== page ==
Old Pulteney distillery was founded in Wick in 1826 and was for many years the most northerly distillery on the Scottish mainland. Built during the town's 'herring boom', the distillery was only accessible by sea. Barley was shipped in and whisky was shipped out and many of the distillery workers were also herring fishermen. With over 7000 workers arriving in the town each day during herring season (and 500 gallons of whisky consumed per day!) Wick became a lawless place. Troops and gunboats were called in to keep the peace and the sale of alcohol was prohibited, a ban which lasted until 1947. The declining trade following the local prohibition caused Old Pulteney to close its doors in 1930.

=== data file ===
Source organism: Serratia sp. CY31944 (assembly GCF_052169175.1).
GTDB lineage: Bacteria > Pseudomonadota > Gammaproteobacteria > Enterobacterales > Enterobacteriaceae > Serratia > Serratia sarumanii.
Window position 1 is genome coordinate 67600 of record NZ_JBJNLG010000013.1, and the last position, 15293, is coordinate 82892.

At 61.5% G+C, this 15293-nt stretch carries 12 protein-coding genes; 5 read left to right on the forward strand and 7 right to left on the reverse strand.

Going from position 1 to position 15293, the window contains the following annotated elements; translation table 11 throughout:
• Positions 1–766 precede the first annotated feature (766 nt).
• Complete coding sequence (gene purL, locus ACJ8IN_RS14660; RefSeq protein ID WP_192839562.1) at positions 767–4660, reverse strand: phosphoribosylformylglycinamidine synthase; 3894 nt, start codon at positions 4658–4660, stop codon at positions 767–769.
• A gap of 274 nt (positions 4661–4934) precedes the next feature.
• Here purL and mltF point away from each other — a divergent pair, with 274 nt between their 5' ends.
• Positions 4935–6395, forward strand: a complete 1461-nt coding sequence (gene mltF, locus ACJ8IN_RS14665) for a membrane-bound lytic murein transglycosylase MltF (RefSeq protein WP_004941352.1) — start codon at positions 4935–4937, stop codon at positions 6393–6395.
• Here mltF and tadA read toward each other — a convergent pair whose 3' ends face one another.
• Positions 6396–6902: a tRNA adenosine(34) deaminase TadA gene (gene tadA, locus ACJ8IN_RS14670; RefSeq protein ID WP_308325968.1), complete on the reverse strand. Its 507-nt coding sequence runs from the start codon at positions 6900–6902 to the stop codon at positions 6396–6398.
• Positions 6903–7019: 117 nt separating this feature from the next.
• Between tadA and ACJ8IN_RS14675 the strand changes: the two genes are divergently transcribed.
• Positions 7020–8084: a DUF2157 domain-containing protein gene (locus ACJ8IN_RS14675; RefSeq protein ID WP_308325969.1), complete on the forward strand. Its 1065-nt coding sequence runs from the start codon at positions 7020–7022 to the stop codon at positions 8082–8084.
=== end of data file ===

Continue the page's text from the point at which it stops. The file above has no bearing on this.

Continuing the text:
The distillery was reopened in 1951 by Bertie Cumming, owner of Balblair, and from there changed hands several times until it was purchased by Inver House Distillers in 1995. Until then most of Old Pulteney's output went into blends, with some single malts bottled by Gordon & MacPhail. Inver House Distillers sought to build a strong single malt brand and released the first official bottling of a 12 Year Old in 1997, followed by a 17 and 21 Year Old in 2004 and 2005 respectively, with the latter being awarded World Whisky of the Year in Jim Murray's 2012 Whisky Bible. The distillery paid homage to Wick's herring heritage with travel retail releases such as WK499 Isabella Fortuna, WK209 Good Hope and WK217 Spectrum all named after fishing vessels, bolstering Old Pulteney's position as The Maritime Malt.